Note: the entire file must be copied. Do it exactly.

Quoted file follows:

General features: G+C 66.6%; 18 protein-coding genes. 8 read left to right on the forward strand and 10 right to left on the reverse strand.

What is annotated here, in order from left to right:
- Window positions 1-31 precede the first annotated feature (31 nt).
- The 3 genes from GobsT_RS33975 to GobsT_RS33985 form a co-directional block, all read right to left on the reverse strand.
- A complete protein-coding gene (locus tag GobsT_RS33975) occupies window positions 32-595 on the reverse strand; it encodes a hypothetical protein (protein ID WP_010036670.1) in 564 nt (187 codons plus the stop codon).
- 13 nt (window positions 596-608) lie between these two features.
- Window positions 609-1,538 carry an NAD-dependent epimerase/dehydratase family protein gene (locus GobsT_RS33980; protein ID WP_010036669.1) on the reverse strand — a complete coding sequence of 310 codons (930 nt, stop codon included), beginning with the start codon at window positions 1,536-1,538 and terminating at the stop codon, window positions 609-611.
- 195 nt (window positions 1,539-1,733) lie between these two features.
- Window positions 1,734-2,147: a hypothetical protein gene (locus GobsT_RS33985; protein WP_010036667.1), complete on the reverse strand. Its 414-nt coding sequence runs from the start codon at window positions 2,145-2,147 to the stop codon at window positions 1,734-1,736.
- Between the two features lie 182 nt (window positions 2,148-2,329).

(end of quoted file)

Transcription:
General features: G+C 66.6%; 18 protein-coding genes. 8 read left to right on the forward strand and 10 right to left on the reverse strand.

What is annotated here, in order from left to right:
- Window positions 1-31 precede the first annotated feature (31 nt).
- The 3 genes from GobsT_RS33975 to GobsT_RS33985 form a co-directional block, all read right to left on the reverse strand.
- A complete protein-coding gene (locus tag GobsT_RS33975) occupies window positions 32-595 on the reverse strand; it encodes a hypothetical protein (protein ID WP_010036670.1) in 564 nt (187 codons plus the stop codon).
- 13 nt (window positions 596-608) lie between these two features.
- Window positions 609-1,538 carry an NAD-dependent epimerase/dehydratase family protein gene (locus GobsT_RS33980; protein ID WP_010036669.1) on the reverse strand — a complete coding sequence of 310 codons (930 nt, stop codon included), beginning with the start codon at window positions 1,536-1,538 and terminating at the stop codon, window positions 609-611.
- 195 nt (window positions 1,539-1,733) lie between these two features.
- Window positions 1,734-2,147: a hypothetical protein gene (locus GobsT_RS33985; protein WP_010036667.1), complete on the reverse strand. Its 414-nt coding sequence runs from the start codon at window positions 2,145-2,147 to the stop codon at window positions 1,734-1,736.
- Between the two features lie 182 nt (window positions 2,148-2,329).